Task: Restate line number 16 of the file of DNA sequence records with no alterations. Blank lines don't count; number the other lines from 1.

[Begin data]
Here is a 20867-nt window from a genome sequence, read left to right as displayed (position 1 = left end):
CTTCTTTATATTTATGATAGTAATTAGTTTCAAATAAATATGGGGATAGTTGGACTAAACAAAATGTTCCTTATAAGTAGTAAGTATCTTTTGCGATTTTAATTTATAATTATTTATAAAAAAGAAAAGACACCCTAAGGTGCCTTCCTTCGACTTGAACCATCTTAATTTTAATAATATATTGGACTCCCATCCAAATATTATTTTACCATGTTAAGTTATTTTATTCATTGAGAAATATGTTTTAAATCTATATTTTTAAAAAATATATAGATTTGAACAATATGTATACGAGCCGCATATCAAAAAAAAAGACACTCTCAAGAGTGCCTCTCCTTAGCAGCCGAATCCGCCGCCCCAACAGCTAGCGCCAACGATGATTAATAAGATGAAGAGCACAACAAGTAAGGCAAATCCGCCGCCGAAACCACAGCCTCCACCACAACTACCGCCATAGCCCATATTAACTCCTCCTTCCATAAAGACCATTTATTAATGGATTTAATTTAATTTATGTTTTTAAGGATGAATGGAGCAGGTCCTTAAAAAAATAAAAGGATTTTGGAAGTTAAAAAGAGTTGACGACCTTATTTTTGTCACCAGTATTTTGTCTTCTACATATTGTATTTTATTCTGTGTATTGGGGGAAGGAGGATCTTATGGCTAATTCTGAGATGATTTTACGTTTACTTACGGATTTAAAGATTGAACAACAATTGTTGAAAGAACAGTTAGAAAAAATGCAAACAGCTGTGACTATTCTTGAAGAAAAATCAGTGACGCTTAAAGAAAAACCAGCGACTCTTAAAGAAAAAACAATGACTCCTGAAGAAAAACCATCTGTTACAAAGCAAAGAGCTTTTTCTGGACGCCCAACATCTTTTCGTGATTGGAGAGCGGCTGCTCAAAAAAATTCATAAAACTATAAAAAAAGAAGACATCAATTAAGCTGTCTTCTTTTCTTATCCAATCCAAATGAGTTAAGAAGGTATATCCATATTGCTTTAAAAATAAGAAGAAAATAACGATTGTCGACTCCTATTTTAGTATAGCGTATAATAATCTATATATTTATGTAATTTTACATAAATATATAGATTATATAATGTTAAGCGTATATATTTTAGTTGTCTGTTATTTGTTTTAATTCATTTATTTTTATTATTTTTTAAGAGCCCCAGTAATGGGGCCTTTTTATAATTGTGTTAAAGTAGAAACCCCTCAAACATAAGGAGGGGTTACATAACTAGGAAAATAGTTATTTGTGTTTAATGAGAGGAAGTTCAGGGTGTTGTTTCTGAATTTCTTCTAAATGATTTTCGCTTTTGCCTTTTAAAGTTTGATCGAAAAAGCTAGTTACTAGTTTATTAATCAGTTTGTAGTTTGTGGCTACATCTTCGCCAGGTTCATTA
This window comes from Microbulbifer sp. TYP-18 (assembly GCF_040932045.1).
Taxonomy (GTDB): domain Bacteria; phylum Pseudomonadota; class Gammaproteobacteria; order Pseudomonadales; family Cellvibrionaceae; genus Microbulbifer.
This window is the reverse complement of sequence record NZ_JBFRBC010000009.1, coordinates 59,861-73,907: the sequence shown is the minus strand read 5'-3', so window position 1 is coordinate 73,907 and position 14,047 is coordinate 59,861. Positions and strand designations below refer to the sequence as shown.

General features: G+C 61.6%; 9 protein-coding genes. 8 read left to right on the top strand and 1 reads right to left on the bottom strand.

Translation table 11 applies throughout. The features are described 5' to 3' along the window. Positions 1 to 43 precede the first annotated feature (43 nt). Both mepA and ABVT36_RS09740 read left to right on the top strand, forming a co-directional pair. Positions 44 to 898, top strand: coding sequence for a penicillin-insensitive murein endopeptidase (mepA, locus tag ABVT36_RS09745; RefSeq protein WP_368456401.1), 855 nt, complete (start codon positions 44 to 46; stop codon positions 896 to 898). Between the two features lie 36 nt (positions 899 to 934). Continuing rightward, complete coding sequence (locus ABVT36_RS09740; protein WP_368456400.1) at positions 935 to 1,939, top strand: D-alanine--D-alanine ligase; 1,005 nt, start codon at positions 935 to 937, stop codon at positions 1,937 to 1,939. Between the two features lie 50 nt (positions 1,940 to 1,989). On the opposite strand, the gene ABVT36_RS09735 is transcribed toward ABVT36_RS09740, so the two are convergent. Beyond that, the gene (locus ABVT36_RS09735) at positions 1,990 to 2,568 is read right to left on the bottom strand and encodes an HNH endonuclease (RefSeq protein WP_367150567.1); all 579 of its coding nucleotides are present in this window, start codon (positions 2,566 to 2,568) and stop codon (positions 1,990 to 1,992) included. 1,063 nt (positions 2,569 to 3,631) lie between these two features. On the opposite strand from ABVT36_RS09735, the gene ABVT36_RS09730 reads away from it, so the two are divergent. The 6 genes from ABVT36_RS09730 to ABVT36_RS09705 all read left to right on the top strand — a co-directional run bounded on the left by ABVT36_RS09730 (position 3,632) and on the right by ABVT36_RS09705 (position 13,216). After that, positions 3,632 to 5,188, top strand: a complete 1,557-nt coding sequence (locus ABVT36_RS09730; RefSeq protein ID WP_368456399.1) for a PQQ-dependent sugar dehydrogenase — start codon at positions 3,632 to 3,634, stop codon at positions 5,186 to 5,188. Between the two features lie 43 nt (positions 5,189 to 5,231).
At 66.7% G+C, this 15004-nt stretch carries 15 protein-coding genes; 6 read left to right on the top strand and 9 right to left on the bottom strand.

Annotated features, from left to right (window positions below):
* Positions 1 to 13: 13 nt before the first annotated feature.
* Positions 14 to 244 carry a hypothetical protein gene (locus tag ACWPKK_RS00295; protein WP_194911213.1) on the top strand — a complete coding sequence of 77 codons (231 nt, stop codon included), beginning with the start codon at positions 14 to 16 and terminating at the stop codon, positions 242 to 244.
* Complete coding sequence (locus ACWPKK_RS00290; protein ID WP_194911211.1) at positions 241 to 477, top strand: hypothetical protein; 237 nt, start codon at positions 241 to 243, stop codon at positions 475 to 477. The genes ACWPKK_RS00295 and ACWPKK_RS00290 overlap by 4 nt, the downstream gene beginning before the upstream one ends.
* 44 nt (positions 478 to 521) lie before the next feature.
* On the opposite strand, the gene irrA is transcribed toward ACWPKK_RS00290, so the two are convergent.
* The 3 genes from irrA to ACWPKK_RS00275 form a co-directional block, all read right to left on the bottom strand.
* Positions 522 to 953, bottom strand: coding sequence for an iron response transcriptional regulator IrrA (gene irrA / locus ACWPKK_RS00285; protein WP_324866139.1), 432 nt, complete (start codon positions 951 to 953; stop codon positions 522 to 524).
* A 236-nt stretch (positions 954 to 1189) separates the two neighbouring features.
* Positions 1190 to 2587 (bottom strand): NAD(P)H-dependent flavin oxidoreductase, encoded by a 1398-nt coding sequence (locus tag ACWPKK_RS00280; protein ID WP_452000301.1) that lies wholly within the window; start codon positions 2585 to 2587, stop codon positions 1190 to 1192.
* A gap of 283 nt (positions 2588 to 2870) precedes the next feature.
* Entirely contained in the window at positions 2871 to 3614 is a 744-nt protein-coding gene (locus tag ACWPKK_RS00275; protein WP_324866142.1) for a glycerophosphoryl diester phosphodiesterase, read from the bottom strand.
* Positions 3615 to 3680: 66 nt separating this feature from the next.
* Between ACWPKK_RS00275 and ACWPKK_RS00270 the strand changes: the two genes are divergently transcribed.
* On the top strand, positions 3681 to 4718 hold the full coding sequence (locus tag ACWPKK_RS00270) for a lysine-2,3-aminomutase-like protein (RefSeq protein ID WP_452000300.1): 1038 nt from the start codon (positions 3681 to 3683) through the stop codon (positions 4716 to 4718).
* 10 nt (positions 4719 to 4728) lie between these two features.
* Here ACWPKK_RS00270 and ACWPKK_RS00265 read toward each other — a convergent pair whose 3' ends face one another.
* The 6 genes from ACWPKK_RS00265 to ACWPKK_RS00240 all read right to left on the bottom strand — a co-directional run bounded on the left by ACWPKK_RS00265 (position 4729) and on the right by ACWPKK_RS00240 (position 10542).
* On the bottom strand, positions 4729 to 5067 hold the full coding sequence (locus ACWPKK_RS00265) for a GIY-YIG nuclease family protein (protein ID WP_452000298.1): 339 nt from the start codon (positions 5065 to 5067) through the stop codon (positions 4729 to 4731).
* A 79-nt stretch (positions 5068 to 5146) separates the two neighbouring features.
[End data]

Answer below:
* Positions 522 to 953, bottom strand: coding sequence for an iron response transcriptional regulator IrrA (gene irrA / locus ACWPKK_RS00285; protein WP_324866139.1), 432 nt, complete (start codon positions 951 to 953; stop codon positions 522 to 524).